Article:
Baroness Eugenia Munster (Lee Remick) and her brother Felix Young (Tim Woodward, son of Edward Woodward) arrive unexpectedly from Europe to visit their American cousins who live in the Boston suburbs. It’s the 1850s and the Baroness’ husband, an apparently mercurial prince, is attempting to dissolve their marriage, which would leave her, sans a title, merely penniless. Their visitation upon the Wentworth house is met with a sense of innate wonder by the children of the family, including the increasingly wayward Clifford (Tim Choate) and his sisters Charlotte (Nancy New) and the tempestuous Gertrude (Lisa Eichhorn). Their father (Wesly Addy) seems less inclined to accept them without question. Budding pastor Mr. Brand (Norman Snow) has been futilely pursuing Gertrude, who takes an immediate fancy to Felix. Meanwhile, Eugenia carries on a troubling (according to their parents) friendship with Clifford and Robert Acton (Robin Ellis), one of the cousins from the other side of the Wentworth tribe. Robert and his dubious sister Lizzie (Kristin Griffith) have a sizeable inheritance at their disposable, but it would seem Felix secures a future much more quickly than Eugenia, who is forced to make a rather unenthusiastic decision.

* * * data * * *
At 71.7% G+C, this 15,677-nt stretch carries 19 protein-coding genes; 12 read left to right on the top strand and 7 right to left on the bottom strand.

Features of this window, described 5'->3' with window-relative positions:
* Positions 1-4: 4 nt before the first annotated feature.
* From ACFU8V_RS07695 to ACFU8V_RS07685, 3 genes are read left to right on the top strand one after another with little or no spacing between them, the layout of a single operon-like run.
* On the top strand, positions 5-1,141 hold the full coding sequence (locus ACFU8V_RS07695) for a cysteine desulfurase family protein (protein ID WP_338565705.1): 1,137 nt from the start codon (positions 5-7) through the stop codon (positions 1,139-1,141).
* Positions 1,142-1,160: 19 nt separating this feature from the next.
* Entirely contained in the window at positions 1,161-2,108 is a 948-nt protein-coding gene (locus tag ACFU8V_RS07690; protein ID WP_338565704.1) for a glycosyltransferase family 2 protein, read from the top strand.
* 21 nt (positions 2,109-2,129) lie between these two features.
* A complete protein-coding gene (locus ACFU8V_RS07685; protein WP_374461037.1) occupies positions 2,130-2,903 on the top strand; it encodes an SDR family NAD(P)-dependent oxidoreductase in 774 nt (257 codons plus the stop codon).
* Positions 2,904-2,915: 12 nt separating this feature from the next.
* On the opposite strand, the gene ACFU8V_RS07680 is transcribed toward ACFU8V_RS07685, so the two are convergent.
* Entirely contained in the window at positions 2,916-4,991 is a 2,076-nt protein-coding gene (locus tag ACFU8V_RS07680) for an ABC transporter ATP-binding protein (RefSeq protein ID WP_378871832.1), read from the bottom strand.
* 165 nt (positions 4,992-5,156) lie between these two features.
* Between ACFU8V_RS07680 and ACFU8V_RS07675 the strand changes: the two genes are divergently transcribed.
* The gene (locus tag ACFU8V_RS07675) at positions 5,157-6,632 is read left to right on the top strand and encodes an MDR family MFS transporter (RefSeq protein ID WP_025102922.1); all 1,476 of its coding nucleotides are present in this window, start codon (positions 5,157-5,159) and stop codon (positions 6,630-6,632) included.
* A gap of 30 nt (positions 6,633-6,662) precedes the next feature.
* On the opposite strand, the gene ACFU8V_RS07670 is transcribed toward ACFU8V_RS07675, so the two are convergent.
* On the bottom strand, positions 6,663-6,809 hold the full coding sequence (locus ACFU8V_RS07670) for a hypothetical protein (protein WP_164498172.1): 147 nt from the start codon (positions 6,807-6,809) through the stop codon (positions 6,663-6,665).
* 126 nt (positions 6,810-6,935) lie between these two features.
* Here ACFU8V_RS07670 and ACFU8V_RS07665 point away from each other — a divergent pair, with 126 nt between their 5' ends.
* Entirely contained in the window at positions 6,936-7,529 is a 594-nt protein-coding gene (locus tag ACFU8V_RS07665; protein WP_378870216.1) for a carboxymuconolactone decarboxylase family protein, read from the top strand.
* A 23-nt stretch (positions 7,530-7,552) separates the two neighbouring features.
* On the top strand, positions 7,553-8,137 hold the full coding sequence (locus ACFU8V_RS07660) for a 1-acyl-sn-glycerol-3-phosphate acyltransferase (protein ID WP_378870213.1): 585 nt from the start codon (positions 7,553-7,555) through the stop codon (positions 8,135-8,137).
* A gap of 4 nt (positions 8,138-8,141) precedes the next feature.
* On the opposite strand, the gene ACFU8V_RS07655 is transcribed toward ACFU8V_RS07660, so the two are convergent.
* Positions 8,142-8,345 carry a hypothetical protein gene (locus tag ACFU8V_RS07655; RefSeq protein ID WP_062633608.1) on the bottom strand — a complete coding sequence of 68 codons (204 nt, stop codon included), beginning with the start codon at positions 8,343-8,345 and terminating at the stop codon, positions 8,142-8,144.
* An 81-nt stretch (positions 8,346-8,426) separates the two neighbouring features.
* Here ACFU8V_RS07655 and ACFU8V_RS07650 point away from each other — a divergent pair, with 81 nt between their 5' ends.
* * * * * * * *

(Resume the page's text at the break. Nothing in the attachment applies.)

Based on James’ 1878 novel, which the author himself classified as “A Sketch,” James and usual scribe Ruth Prawer Jhabvala stick close to the template of the text, with many passages of dialogue lifted freely from its pages. The opening credits belie this sentiment, a series of hand sketches reflecting the essence of the quiet solitude of Boston suburbia in the mid-nineteenth century.